US project puts African film first
A groundbreaking US initiative to develop and showcase African film talent is set to put the continent's filmmakers on the fast track to success.
Africa First, the brainchild of New York-based film producer Kisha Cameron, is a project run in partnership with big time United States movie distributors, Focus Features, to “find new voices, new talent on the continent - people who have something to say,” says Cameron.
Focus Features' movies include A Serious Man, Coraline, 9, Brokeback Mountain, Burn after Reading, Milk, Atonement and Catch a Fire, to name a few.
The Africa First initiative runs a competition each year, choosing five winning scripts from across Africa and then helping the filmmakers develop their scripts into short films. Winners get US$10 000 (R76 700) to help make their films, a weekend in New York to workshop them first with a panel of advisors and the opportunity to get their films showcased at all the major American independent film festivals. The advisors are a group of top African filmmakers who have also worked in North America and the United Kingdom.
Cameron, who has just returned from the Sundance Festival in Utah, is upbeat about the reception the Africa First 2008 winning films - which went into production last year - have just received there.
Three of the five movies, all directed by women and also showcased at a screening in Manhattan late last year, went on to Sundance. The three - The Tunnel by South African Jenna Bass, Pumzi (Breath) by Wanuri Kahiu of Kenya, and N'Dar (Saint Louis Blues) by Dyana Gaye from Senegal - were all well-received at Sundance, says Cameron.
The Tunnel is a moving, lyrical drama seen through the eyes of an imaginative 10-year-old girl on the traumas she experiences at the hands of President Robert Mugabe's ruthless Fifth Brigade during the Matabeleland uprisings of the 1980s.
Pumzi is an original, post-apocalyptic science fiction story set during a “water war” in Africa, now a desert, about a young woman's secret struggle to grow a plant.
N'Dar is a quirky and jolly road trip musical set in Dakar, a retro tribute to French and American musicals of the 1950s and 1960s.
“The screenings went very well,” says Cameron. “There was a great deal of interest - and surprise,” she adds. “When people see the diverse range of films - a drama, a musical and a sci-fi - each very well executed, fresh and surprising, they say ‘Wow, this wasn't what I was expecting from short films from Africa'.”
The range of genres traversed by the movies “explodes the myth that African cinema comprises one genre,” said June Givanni, one of the advisors on the board, at the Manhattan screening. “People think they know the continent, they think they know what African cinema is.”
Speaking from South Africa, Bass, a Zimbabwean, said Africa First gave her the structure to get The Tunnel made, the opportunity to work with filmmakers and the “confidence to fight for what was an often-difficult project.”
Bass, who is pursuing several other film projects, said she felt “incredibly fortunate” to be a part of a group of African filmmakers. This “has given me hope for the cinematic future of our continent,” she adds. Her trips to New York and Utah gave her an introduction into “the way the US industry operates,” she says. She also met people who expressed interest in her work and who are following its progress.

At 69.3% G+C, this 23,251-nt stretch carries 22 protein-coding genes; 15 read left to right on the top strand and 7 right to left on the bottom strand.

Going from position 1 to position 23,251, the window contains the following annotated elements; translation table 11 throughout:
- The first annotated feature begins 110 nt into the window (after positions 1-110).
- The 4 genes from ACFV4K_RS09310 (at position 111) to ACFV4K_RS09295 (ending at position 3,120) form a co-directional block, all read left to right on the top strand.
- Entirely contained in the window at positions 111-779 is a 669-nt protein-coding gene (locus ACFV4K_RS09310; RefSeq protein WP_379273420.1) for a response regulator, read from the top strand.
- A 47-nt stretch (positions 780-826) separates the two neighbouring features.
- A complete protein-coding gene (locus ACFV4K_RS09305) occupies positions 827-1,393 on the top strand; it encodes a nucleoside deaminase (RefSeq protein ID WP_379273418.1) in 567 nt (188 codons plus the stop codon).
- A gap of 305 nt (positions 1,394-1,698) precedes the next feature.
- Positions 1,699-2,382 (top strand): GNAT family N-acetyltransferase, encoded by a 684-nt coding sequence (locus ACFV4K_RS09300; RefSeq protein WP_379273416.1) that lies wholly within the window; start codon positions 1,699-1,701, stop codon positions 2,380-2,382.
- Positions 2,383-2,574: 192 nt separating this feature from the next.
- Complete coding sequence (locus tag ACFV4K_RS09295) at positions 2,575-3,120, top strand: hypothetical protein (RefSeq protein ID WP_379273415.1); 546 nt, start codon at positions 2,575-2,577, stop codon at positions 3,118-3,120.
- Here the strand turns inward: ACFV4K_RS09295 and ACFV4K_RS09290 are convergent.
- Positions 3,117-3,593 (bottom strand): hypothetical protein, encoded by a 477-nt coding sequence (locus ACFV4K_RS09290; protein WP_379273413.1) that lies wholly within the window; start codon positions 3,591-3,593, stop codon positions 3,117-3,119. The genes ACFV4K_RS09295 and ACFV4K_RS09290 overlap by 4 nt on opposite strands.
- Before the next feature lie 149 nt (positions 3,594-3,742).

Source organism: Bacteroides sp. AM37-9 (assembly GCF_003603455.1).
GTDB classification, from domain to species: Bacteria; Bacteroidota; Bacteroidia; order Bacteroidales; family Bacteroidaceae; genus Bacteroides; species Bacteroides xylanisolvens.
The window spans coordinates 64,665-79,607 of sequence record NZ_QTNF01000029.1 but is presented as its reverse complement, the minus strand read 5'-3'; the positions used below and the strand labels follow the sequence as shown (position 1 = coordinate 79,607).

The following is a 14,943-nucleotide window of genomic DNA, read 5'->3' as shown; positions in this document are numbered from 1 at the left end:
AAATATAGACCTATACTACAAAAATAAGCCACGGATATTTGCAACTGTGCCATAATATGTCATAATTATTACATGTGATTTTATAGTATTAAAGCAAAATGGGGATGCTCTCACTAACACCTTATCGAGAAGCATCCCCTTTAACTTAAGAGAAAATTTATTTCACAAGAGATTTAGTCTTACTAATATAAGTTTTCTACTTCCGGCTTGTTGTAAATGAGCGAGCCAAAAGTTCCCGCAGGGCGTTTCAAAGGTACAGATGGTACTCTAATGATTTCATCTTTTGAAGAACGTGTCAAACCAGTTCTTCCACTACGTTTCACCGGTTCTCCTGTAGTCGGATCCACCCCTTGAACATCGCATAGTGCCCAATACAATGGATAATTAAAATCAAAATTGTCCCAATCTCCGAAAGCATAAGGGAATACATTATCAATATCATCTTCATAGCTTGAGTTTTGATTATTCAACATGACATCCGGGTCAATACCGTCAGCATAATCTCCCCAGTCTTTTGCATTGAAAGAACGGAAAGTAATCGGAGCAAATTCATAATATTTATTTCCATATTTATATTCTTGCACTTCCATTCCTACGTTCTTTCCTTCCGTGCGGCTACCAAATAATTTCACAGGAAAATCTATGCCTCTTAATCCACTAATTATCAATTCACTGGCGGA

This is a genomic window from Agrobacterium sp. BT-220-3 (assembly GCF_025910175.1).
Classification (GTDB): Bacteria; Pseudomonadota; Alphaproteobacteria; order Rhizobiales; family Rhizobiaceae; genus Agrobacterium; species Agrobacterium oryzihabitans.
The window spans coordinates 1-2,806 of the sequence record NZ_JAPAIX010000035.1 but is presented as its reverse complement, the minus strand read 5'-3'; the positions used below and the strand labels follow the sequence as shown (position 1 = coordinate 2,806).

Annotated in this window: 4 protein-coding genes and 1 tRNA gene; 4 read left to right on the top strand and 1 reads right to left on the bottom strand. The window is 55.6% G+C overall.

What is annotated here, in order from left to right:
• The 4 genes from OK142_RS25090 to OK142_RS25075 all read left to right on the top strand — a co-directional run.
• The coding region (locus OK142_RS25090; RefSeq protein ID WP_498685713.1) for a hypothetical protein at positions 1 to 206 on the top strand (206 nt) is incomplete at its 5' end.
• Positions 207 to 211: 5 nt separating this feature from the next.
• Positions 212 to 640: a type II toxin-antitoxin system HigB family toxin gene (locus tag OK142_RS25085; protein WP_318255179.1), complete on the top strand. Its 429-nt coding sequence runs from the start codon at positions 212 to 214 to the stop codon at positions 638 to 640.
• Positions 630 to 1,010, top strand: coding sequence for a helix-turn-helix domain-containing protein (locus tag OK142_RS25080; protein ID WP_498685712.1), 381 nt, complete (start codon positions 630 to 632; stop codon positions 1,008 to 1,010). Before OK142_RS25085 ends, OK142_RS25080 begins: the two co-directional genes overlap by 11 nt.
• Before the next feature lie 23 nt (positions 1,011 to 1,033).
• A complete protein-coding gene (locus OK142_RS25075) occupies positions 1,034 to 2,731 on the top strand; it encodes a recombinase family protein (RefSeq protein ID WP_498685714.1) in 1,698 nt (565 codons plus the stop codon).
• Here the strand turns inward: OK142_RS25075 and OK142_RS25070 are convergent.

Kahiu is currently turning her short film, Pumzi, into a feature.
When Africa First put out their first call for scripts in June 2008 “it was like water being soaked in the soil,” says Cameron. “We were saturated with applications. Since then it's been tremendously exciting.”
Cameron says the relationships cultivated between Focus Features and African filmmakers cut both ways. While the filmmakers retain the overall rights to their films, Focus Features gets the North American rights as well as “first look” should they be turned into features. “We are trying to make it a mutually beneficial project. It's not just about ‘us helping you'. We're not saying, ‘Here's the money. Go with God.' We really want to develop a relationship. We want to work with you.”
The films are good enough to get where they need to on their own, says Cameron. “What we are doing is putting the icing on the cake. The talent is there. We are providing a platform to showcase it,” she says.
Cameron has her own film company, Completion Films, and helped produce Spike Lee's Bamboozled as well as Sometimes in April, an HBO film on the 1994 genocide in Rwanda. She is currently working on two films: The Fighting Prince , directed by Norman Maake, about South African boxer Arthur Mayisela, and Area Boys, a Nigerian film written by leading playwright Oladipo Agboluaje.
The Africa First advisors together have a wealth of experience on making film and television productions on the continent.
Givanni programmed the Toronto International Film Festival's Planet Africa series for four years. Another advisor, Clarence Hamilton, is production head at the South African National Film and Video Foundation. Hamilton was head writer of the first season of children's TV series Takalani Sesame. He was co-creator of the HIV drama Gaz'lam and head writer for Soul Buddyz. Other advisors include Mahen Bonetti, the director of the African Film Festival; journalist and documentary filmmaker Jihan El-Tahiri; Pedro Pimenta, manager of training programmes throughout South Africa; and Keith Shiri, director of the Africa at the Pictures film festival in the UK.
The five winning Africa First filmmakers from 2009 are: Stephen Abbott (South Africa), Matt Bishanga (Uganda), Daouda Coulibaly (Mali), Matthew Jankes (also South Africa) and Rungano Nyoni (Zambia). Their films are now being made and should be ready for screening later this year. The round for this year's submissions will open in May or June.
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